Monday, May 21, 2007

Blonde Bombshell

I can't believe a cynical gal such as myself was so enanamored with a musical as fluffy, frivlous and just plain fun as Legally Blonde. While several notable critics insist its prime audience is perky teenage girls, I thought it was highly entertaining for slightly older gals and even -- gulp -- a bit empowering. It reminded me that some dreams can come true if you hang in there and keep believing.

Actually, I know snobby theatergoers will attack me for saying this, but the characters in Legally Blonde seemed more real to me than the characters in LoveMusik, even though those characters -- Kurt Weill and Lotte Lenya -- were real. I was surprised at how easily I could relate to the struggles of the Legally Blonde characters, while the ones in LoveMusik rarely felt more than two-dimensional.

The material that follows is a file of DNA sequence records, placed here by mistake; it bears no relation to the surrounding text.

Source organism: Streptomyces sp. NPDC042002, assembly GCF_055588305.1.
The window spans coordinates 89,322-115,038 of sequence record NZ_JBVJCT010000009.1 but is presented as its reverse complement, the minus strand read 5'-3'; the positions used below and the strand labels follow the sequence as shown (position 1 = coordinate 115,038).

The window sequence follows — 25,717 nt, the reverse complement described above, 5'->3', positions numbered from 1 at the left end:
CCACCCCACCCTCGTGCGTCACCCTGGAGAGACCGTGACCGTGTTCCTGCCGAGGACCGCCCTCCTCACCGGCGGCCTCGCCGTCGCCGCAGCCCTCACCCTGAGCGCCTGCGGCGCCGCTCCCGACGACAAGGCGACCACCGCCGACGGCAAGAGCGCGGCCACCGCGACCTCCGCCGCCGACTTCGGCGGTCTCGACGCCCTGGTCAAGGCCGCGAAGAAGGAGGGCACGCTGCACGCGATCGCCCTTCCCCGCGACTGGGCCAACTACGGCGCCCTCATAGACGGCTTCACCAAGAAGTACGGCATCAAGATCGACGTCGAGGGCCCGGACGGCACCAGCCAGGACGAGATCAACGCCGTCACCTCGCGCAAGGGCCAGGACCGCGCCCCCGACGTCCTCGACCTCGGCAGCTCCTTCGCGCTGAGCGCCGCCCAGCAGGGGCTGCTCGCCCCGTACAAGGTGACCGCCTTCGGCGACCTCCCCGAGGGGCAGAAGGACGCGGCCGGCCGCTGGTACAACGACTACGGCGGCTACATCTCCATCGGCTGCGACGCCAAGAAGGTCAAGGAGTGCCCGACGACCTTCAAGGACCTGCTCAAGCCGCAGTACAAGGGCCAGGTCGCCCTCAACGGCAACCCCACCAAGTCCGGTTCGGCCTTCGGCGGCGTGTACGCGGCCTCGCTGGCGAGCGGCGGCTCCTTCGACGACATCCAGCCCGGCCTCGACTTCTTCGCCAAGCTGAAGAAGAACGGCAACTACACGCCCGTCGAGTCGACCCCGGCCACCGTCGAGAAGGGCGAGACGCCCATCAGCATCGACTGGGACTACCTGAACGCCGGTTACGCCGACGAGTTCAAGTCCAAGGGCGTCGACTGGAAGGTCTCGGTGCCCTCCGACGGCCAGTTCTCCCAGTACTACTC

I could certainly identify with Elle's plight of not being taken seriously by her supposedly sophisticated Harvard Law School peers. When you're a journalist who's worked for magazines about soap operas and romance novels, you get used to it.

I could identify with Emmett because I too come from a working-class family, and when I see people my own age or younger buying apartments with downpayments that their parents gave or lent them, it both frustrates me and makes me determined to prove that I can do it on my own.

And I could identify with Paulette, the lovelorn hairdresser who's afraid to take another chance at love but ultimately dives right in.

Now I like Sondheim as much as the next musical theater geek, but I also love Jerry Herman. And I don't think that simply because his shows are upbeat and full of hope that they're any less significant theater pieces.

Thursday, May 17, 2007

Mandy Patinkin: A Special Breed of Singer

Got a press release for the Brooklyn Center for the Performing Arts 2006-07 season, and my eye immediately went to the March 15, 2008 event: "Mandy Patinkin in Concert."

It included this description: "He belongs to a special breed of singer who doesn't merely dramatize songs — he incorporates them into his very being."

That's putting it mildly. Still, I'm impressed that the top ticket is only $40, and that he's performing in a place as far from bright lights of Broadway as Midwood, Brooklyn. Given his TV star status, I'd think he could command more.